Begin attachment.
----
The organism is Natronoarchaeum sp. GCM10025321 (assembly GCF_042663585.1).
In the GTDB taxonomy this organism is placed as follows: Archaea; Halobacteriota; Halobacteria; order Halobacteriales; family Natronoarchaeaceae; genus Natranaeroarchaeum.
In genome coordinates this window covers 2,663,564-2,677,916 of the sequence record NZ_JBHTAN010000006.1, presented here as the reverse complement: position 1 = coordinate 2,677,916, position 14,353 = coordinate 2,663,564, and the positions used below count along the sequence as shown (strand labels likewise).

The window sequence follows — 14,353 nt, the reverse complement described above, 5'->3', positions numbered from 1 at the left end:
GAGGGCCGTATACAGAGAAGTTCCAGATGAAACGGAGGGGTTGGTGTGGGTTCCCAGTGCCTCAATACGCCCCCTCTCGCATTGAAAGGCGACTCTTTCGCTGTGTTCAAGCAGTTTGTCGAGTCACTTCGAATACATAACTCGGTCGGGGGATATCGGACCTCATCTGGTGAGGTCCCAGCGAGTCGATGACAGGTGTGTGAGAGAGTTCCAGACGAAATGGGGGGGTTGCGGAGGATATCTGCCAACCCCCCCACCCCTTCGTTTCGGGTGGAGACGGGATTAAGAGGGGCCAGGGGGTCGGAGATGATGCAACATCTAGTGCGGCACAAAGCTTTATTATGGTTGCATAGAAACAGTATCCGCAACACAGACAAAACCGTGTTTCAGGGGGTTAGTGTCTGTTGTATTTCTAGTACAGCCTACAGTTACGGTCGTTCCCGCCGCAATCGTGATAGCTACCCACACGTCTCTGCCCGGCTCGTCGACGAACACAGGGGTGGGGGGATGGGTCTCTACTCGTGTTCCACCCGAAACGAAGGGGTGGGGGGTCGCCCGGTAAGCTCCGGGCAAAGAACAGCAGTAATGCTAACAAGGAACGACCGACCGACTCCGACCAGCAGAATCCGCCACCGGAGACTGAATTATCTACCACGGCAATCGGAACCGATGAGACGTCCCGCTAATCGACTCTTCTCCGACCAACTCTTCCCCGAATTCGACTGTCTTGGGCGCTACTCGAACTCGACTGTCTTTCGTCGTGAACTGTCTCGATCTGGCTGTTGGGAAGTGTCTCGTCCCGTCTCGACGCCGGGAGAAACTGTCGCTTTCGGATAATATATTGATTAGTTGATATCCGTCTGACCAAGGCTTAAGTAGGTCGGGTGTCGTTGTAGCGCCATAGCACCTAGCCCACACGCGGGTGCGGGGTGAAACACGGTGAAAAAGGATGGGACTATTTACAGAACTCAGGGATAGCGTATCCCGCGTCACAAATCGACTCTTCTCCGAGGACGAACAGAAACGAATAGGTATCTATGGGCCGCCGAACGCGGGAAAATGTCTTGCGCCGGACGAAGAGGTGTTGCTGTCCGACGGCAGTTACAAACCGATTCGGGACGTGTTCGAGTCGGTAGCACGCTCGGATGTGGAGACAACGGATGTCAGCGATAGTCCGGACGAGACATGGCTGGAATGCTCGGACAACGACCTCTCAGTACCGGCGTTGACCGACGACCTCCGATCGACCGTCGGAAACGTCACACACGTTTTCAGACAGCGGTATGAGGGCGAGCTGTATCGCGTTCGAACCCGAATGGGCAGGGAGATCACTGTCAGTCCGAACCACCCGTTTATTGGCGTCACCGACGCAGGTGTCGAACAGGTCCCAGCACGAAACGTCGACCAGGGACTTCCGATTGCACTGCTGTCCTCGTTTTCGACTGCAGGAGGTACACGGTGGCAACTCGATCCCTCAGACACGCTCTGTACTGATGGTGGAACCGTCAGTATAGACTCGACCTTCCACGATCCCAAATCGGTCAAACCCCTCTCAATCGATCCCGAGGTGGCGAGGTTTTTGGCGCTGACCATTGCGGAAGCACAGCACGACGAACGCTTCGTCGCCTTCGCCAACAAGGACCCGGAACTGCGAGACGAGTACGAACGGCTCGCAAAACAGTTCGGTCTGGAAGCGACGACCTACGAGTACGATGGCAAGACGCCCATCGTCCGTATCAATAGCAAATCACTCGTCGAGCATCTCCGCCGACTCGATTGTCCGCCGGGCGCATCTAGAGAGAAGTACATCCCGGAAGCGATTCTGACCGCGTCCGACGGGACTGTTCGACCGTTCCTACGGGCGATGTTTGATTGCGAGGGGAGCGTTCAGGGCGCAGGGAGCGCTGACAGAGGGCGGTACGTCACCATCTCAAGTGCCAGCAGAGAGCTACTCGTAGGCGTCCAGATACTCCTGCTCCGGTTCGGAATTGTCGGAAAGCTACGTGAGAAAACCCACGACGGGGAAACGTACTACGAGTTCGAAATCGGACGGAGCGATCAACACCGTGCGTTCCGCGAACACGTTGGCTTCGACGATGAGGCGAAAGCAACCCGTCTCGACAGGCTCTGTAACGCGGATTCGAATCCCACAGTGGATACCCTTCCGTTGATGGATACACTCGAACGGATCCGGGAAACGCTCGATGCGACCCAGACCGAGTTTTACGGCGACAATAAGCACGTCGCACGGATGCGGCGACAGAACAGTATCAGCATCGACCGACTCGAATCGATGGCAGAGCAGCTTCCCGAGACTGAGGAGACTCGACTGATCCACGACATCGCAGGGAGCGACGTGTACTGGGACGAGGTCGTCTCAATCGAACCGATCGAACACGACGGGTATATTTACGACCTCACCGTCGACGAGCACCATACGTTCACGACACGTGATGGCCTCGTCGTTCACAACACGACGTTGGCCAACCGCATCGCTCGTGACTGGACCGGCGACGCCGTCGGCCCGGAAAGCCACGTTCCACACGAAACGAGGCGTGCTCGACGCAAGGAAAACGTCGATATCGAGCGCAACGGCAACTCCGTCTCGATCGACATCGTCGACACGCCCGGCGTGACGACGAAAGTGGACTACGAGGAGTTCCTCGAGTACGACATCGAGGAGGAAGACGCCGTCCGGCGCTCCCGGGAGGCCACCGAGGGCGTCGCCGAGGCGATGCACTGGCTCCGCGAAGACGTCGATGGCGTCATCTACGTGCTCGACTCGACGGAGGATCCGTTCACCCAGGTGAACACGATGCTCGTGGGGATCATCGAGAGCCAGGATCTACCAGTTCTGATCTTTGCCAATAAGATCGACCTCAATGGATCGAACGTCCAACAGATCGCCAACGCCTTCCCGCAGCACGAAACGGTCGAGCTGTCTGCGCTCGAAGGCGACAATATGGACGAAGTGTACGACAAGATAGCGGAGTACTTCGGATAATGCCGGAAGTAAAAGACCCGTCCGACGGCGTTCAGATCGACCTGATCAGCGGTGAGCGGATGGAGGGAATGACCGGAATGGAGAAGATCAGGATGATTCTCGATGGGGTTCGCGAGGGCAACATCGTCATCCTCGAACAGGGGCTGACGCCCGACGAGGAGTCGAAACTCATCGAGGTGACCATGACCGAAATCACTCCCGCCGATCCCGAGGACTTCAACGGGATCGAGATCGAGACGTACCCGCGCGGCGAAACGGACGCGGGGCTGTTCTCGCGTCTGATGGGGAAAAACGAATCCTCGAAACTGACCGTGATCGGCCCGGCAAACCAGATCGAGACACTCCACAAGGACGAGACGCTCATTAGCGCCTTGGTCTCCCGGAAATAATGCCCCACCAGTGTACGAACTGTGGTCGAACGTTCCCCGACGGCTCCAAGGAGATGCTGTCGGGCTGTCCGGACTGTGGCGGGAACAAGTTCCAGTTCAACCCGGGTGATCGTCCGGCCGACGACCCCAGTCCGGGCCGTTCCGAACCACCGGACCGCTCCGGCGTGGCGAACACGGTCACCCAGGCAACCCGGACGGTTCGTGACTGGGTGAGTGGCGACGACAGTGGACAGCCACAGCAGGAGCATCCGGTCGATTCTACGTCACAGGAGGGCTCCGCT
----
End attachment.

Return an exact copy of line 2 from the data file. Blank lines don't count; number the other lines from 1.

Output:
In the GTDB taxonomy this organism is placed as follows: Archaea; Halobacteriota; Halobacteria; order Halobacteriales; family Natronoarchaeaceae; genus Natranaeroarchaeum.